Even before that, I was witness to his other charitable work. A few years back, Santa Rosa was hit by some terrible fires and he showed up at a few shelters and personally cooked up and served some killer buffet food. No cameras, no massive team of PR, just a dude with an assistant to keep him on schedule to hit up other shelters in the area. Guy Fieri legit earned a lot of respect in my book for that.
You know who DEFINITELY doesn’t deserve hate? Animals. They’re just living their best lives, and need to be left alone.
The best cats.
We got a black cat for the first time last year. I've since formulated the theory that black cats might get some of their reputation from the fact that people can't see them well in the dark and so they seemingly appear out of nowhere and they might be instinctually cautious because they know people have a tendency to kick them while walking in the dark. Our black cat is the sweetest cat I've ever known.
They get a bad rep.Discovery Sharks GIF by Shark WeekGiphy
Sharks. They are beautiful, complex creatures, deserving of respect and, like any wild animal should be left alone in their natural habitat, but they get this reputation as vicious bloodthirsty monsters. This is only because every shark attack is news, and only then because they are so rare. More people are killed EVERY DAY by mosquitoes than sharks kill in a year.
Any apex predator that has remained evolutionarily unchanged for hundreds of millions of years, whose existance predates TREES, is deserving or our respect and admiration. Shine on, you crazy cartlaginous fish, shine on.
So cute too!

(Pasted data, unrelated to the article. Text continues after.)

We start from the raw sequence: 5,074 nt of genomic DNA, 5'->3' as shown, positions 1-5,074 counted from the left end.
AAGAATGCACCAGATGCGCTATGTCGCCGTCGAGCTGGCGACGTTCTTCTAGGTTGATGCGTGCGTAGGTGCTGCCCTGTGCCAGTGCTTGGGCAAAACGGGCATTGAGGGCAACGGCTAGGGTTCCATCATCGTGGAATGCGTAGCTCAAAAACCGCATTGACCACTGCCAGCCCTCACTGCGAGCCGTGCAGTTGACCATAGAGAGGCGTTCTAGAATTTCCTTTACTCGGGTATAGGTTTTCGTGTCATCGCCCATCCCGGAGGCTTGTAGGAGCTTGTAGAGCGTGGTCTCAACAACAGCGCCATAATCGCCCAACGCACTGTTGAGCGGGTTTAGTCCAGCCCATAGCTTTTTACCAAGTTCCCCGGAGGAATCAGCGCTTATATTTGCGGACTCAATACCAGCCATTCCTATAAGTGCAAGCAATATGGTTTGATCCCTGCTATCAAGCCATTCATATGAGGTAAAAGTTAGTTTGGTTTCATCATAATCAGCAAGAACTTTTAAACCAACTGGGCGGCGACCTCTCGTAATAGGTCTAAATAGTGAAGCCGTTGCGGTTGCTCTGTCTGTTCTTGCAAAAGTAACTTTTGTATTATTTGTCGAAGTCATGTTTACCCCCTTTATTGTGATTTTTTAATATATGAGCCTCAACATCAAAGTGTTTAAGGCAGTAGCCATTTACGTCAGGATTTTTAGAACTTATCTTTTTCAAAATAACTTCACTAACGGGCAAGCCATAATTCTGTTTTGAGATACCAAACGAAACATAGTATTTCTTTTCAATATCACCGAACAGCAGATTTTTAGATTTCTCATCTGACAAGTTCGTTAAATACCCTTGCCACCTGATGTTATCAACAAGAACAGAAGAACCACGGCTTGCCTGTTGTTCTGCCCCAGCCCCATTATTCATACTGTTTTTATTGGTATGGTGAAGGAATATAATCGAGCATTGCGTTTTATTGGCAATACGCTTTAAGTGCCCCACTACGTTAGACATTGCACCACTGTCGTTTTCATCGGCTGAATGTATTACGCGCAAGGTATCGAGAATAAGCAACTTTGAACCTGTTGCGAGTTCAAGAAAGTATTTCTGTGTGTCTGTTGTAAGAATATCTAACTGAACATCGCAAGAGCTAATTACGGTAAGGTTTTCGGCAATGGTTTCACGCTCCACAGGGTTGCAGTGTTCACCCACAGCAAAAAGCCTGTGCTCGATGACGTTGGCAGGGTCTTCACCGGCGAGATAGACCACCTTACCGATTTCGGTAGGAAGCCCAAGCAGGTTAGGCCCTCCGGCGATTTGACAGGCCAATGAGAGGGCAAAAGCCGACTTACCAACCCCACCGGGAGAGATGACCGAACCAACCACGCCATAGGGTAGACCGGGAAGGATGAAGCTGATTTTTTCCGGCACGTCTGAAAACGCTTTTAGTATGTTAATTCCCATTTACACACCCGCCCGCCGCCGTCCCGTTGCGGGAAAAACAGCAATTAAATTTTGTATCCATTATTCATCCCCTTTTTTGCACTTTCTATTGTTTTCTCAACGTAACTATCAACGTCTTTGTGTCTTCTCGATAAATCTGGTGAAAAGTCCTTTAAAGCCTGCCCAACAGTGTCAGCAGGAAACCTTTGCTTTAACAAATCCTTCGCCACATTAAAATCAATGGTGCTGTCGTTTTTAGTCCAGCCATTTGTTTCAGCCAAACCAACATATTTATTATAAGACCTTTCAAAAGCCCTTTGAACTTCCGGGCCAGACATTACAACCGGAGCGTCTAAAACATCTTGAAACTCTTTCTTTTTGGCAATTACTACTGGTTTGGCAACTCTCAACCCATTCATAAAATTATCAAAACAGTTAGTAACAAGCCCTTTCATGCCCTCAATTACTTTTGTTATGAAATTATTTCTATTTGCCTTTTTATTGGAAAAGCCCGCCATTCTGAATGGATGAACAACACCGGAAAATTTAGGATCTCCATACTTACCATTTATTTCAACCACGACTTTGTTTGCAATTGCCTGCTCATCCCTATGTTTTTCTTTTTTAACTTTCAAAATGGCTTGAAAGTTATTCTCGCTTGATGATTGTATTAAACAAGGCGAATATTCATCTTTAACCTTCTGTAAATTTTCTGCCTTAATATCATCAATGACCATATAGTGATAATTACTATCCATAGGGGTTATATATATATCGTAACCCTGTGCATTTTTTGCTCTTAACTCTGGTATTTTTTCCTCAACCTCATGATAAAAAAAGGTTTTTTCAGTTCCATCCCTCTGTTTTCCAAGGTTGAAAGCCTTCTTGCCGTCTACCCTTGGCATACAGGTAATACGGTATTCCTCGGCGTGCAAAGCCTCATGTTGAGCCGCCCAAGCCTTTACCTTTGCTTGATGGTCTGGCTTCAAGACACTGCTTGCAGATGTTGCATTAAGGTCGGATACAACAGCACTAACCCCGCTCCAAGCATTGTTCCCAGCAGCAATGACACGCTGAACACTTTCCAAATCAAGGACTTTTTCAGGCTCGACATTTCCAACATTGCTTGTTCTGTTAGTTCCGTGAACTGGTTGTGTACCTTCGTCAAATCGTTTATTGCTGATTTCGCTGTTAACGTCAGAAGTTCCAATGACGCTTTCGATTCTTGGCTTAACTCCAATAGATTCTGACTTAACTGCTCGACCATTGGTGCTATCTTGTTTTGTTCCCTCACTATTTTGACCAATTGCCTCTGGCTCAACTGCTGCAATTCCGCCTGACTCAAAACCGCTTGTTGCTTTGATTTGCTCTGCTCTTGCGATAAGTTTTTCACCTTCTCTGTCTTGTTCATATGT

Opossums. They're neat little critters. They eat tons of ticks that carry Lyme disease, (mostly) don't carry rabies because their body temp is too low, and they're the only marsupial native to North America! They get a bad rap because their first defense is to hiss and bare teeth, but failing that, they just play dead.
If you don't have the predisposition to hate them, you'll find they're pretty cute too.
E: this is about /opossums/, the north American species.
Kiwis, I feel for you, but this comment isn't about your possums.
Hating on other people for just living their lives also seems to be a big contender for things that don’t deserve to be hated on.
This is so true.
Unemployed people. A lot of people genuinely are looking for work and did not want to lose their last job/it was beyond their control (like a layoff) but they get so much hate and called lazy by most people. I know too many unemployed people that are actually really trying hard. They definitely aren't lazy. (Not saying lazy unemployed people don't exist, but to be fair, so do lazy employed people too lol)
Leave the weather man alone!Fox Raining GIF by Family GuyGiphy
Meteorologists. They try their best to predict the weather based on patterns, models, and data. They're not perfect because predicting the weather is insanely difficult. When they get it wrong, I think we should go easy on them. It was probably an outlier result almost no one could have foreseen.
I've seen people get angry over the meteorologists for getting it right. Like they control the weather - it is their fault we are having rain, that kind of BS. Never made sense to me, but hey, I have plenty of relatives I clashed with growing up.
Please stop being d*cks to these people.
Customer service associates.
I hate when customers think that I, the minimum wage person forced to sit there and listen to them yell, am personally responsible for every policy they disagree with. Like, ma'am, if I had that much power and influence, I wouldn't be sitting here on a Saturday evening serving you.
Wholesome and necessary.
People don't deserve hate they give themselves when they are not doing too good at the moment.
If you haven't heard it from anyone else today, I'm proud of you.
It seems like people hate on things simply because they think they're meant to hate them. But you can always be the change and make an effort to stop being an a**hole about certain things.
No matter what though, sometimes haters gonna hate